The desire to spend days playing in the woods with her grandchildren led a Huddleston woman to create a school that offers area children a unique learning experience.
Former restaurateur Catherine Eubank turned that desire into reality with the help of her husband, Danny, on their Huddleston property. The result is ONE Forest School.
ONE is an acronym for Organic Nature Experience. At ONE Forest School the classroom is a series of trails, mud kitchen, mud pit, creek and sandbox that the Eubanks have carved out of their property.
“We opened in May,” said Catherine Eubank. “We offer after school programs and we offer full days.”
Starting ONE Forest School was not as easy as clearing away shrubbery and brush from their property. The process started three years ago, with a realization.
“I told my husband I didn’t want to cook anymore and he said, ‘What do you want to do?’” Eubank recalled. “I said, ‘The only thing I want to do is play in the forest with my grandkids.’ He laughed and said, ‘Good luck making that work.’”
Eubank went back to school and redefined her career goals. At 49, she thought going back to school would be easy because she had always been a good student. The school was online, and they had to do videos as their practicals.
“It was the hardest thing I have done in my life,” Eubank said. “I was writing these term papers three times a week. It was pushing me to think. As adults we kind of take things for granted and wing it. The way that the classes were set up really made me work hard.”
Eubank is now accredited through Forest Schools International. The school is working toward becoming a nonprofit and getting licensing from social services so they can better serve the community.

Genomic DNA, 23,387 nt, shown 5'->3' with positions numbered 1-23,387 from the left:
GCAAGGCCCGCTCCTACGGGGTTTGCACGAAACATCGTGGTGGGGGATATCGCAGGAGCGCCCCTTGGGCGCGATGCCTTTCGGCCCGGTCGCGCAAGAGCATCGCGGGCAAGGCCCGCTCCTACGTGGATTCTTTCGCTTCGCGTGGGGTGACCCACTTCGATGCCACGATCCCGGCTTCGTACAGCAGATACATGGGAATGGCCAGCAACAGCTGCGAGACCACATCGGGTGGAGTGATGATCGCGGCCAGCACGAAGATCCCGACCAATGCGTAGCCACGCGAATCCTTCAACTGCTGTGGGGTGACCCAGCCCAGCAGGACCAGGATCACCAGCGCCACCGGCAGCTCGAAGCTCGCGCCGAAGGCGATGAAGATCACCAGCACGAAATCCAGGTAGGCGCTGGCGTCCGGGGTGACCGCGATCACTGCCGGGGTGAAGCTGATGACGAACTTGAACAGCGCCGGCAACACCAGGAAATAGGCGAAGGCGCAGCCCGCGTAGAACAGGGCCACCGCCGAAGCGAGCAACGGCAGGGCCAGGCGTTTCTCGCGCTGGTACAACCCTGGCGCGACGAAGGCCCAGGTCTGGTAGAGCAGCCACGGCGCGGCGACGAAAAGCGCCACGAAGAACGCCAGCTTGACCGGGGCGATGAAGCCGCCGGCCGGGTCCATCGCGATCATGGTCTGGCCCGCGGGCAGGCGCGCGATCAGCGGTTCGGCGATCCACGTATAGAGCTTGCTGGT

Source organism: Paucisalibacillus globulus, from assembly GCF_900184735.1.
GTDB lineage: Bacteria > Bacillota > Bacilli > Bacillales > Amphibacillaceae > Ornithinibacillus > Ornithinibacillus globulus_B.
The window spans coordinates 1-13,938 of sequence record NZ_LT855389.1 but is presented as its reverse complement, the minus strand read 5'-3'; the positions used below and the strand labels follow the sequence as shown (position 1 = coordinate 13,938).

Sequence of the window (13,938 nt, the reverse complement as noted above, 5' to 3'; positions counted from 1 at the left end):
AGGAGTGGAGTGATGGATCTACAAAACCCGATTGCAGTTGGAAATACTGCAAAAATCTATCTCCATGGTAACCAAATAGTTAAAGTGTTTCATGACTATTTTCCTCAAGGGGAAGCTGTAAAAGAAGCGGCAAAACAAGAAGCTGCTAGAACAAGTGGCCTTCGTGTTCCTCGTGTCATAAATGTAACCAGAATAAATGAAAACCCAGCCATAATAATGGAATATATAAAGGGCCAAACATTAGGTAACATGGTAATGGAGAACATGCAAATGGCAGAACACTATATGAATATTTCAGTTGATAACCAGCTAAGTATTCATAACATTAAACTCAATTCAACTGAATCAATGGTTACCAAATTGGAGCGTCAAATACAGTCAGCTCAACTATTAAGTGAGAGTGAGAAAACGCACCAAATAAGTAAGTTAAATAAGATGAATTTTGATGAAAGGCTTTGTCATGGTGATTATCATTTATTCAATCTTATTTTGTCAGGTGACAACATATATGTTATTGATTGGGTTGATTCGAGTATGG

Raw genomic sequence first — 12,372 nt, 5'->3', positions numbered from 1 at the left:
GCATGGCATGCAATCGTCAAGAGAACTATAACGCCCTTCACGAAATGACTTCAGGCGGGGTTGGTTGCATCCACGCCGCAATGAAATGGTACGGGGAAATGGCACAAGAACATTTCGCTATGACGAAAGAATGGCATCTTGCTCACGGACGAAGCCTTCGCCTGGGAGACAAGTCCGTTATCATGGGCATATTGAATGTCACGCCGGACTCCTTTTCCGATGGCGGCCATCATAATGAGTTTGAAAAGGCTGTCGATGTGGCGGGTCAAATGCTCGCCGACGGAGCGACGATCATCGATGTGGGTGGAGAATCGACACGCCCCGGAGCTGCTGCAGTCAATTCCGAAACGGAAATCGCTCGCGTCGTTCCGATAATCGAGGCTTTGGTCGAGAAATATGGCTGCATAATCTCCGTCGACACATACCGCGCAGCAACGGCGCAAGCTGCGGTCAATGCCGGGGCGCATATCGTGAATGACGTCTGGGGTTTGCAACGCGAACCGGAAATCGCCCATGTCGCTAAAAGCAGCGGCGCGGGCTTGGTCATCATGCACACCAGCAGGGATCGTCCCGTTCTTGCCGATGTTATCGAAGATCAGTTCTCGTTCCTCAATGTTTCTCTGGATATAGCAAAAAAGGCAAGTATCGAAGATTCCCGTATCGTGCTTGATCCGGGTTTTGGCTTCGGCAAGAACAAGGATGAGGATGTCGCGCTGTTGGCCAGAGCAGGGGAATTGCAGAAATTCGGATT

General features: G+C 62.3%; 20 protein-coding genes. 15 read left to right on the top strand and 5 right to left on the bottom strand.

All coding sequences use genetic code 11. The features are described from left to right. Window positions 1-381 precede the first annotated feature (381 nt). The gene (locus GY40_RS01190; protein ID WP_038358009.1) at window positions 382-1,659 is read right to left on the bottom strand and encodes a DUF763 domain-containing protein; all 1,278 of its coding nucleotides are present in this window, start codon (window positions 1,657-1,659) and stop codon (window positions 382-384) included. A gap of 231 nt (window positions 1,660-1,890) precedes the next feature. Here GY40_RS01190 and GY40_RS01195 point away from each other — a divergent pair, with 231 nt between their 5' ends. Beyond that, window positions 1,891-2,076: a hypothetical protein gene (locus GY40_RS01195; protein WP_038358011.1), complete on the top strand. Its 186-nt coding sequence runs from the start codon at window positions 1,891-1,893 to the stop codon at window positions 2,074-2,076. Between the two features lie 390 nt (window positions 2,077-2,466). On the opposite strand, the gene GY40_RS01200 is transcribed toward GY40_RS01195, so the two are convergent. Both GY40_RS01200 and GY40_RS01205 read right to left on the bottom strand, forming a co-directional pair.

Learning is a bit different because it’s not done in a typical school classroom. Students at ONE Forest School are taught a new way of figuring out the world.
“If a child picks up a walnut or an acorn and says, ‘what’s this?’ I answer, ‘That’s a great question. Let’s see if we can figure out if that’s an acorn, walnut or hickory nut,’” Eubank said. “We use that as a teachable moment. In school they are being told what to learn and then using that information to memorize. We’re actually teaching kids how to think.”
Instead of giving students answers to questions, they’re referred to a book so they can identify the nut by characteristics — what tree it comes from and maybe digging deeper and identifying what animals eat the nut.
“All the different projects we do here are STEM based,” Eubank said. “They are all science and technology-based projects. It’s completely scientific, biological and psychology-based learning.”
The school accepts donations to assist students in the learning process. Eubank’s sister in North Carolina works at a school that recently was getting rid of old school supplies that Eubank readily accepted. They recently accepted a donation of four bicycles.
“My brother is an engineer for CISCO in California,” Eubank said. “He graciously agreed to build a pump with these bikes. So, I had this great idea. We needed a bike [that is stationary] that these kids could get on that would have a pump attached, with a hose attached to the pump that goes down to the creek, and the kids get on the bike and peddle to pump their own water into the mud kitchen or into the mud pit.”
The pump could allow students to control the amount of water, learn about water and mechanics of pumps and how they work, Eubank said. Now Eubank is turning the idea into reality to see if it works.
Eubank is in the process of building a board of directors as a part of becoming a nonprofit. Seven are in place so far. “Anyone who is in early childhood development or some type of professional service, we are looking for board members.”
Anyone interested in attending the programs at ONE Forest School can take part in a Saturday tour. For more information, contact ONE Forest School at 682-6320.